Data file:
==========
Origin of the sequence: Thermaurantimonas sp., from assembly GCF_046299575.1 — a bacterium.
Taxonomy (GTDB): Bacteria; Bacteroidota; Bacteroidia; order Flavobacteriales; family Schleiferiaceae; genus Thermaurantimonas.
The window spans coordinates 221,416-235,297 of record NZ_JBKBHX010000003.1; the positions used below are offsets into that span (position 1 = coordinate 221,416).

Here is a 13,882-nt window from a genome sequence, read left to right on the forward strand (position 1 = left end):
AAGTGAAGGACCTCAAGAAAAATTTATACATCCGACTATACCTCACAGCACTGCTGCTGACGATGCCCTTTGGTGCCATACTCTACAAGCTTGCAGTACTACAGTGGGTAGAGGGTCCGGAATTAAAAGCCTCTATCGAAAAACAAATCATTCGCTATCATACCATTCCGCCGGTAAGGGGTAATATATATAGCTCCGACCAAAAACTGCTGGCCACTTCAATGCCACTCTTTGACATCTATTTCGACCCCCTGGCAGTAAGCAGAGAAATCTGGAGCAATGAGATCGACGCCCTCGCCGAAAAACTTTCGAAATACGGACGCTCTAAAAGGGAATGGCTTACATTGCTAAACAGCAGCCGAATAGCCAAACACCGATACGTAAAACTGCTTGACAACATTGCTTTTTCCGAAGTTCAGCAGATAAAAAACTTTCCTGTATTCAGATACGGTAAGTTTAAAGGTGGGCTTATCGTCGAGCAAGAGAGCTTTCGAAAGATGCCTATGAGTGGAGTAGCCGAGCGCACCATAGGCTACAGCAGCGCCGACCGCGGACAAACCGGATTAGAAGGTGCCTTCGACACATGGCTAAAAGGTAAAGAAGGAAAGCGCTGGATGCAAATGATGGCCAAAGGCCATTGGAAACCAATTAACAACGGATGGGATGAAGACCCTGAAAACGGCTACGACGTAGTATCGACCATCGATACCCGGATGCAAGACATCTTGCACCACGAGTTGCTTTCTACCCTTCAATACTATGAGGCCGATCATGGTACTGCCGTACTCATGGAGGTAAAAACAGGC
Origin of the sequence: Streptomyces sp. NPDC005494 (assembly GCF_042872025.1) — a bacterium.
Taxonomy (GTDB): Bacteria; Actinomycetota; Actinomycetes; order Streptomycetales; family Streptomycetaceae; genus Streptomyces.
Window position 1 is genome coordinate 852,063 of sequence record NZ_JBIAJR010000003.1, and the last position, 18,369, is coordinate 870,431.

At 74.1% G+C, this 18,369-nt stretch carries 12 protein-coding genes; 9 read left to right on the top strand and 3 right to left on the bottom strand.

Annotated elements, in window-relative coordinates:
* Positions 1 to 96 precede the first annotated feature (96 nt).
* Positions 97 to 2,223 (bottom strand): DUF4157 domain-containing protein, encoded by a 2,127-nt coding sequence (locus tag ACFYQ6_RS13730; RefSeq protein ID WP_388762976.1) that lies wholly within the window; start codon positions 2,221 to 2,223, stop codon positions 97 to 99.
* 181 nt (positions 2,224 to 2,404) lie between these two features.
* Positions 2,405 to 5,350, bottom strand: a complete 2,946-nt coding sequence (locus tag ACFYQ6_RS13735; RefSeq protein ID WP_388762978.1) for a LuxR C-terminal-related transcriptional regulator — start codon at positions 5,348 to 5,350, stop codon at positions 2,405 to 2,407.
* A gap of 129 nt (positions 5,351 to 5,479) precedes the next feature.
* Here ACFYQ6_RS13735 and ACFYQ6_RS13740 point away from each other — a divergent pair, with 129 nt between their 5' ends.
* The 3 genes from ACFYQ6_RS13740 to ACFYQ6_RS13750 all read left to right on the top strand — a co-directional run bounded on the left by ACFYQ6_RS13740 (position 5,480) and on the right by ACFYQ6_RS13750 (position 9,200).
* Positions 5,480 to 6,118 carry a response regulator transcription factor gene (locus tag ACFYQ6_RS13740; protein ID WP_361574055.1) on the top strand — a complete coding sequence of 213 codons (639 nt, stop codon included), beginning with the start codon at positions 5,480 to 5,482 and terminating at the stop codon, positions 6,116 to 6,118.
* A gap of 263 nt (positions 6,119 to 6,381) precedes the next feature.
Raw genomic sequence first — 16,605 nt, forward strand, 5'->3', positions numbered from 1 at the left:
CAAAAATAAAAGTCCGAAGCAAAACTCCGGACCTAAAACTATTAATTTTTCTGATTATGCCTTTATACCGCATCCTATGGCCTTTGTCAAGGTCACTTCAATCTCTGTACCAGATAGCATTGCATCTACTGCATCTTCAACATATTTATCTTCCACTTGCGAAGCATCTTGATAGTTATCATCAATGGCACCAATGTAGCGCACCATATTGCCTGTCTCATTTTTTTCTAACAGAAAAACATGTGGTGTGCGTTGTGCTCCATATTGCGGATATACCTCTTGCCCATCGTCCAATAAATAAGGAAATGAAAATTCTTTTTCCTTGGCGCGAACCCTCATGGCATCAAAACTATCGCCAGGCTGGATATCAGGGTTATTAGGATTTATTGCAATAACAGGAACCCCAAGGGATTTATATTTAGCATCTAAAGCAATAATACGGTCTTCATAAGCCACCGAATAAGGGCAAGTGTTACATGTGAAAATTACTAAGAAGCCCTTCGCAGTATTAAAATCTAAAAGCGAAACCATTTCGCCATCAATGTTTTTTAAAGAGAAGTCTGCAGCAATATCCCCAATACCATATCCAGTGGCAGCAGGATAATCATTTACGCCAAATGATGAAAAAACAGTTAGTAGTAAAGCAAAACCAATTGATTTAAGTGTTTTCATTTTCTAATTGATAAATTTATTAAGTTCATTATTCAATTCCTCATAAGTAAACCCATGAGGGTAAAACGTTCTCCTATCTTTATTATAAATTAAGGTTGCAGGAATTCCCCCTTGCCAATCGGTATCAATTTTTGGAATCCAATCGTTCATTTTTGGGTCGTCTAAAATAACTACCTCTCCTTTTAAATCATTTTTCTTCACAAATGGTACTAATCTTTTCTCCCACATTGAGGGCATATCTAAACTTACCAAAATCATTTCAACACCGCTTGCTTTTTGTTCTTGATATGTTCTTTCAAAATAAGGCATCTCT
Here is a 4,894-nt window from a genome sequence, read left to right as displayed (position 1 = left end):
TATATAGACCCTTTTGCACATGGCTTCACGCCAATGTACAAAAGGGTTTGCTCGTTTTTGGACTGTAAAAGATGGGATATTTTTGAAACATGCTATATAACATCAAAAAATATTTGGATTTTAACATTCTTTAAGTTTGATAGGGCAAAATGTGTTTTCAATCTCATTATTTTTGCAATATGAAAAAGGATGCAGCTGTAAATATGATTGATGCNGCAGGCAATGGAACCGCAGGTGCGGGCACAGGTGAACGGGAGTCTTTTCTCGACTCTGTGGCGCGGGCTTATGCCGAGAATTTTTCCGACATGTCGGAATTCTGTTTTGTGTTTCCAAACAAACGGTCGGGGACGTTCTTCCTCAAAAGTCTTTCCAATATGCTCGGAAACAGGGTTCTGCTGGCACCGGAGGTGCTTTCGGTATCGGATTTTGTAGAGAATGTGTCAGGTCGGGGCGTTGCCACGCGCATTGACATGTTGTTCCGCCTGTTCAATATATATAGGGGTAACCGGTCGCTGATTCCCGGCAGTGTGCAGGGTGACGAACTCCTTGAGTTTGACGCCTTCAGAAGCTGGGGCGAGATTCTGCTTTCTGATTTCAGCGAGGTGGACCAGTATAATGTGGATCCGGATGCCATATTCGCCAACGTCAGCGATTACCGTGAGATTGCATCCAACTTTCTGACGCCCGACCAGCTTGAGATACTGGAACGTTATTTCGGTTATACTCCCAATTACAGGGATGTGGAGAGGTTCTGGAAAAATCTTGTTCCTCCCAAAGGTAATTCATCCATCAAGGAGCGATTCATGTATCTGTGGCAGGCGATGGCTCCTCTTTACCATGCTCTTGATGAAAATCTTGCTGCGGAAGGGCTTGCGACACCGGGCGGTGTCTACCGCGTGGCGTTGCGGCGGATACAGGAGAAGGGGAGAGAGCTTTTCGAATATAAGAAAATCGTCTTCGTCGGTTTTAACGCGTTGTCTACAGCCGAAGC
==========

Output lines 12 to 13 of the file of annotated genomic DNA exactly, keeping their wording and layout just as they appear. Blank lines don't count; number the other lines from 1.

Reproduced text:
* Positions 97 to 2,223 (bottom strand): DUF4157 domain-containing protein, encoded by a 2,127-nt coding sequence (locus tag ACFYQ6_RS13730; RefSeq protein ID WP_388762976.1) that lies wholly within the window; start codon positions 2,221 to 2,223, stop codon positions 97 to 99.
* 181 nt (positions 2,224 to 2,404) lie between these two features.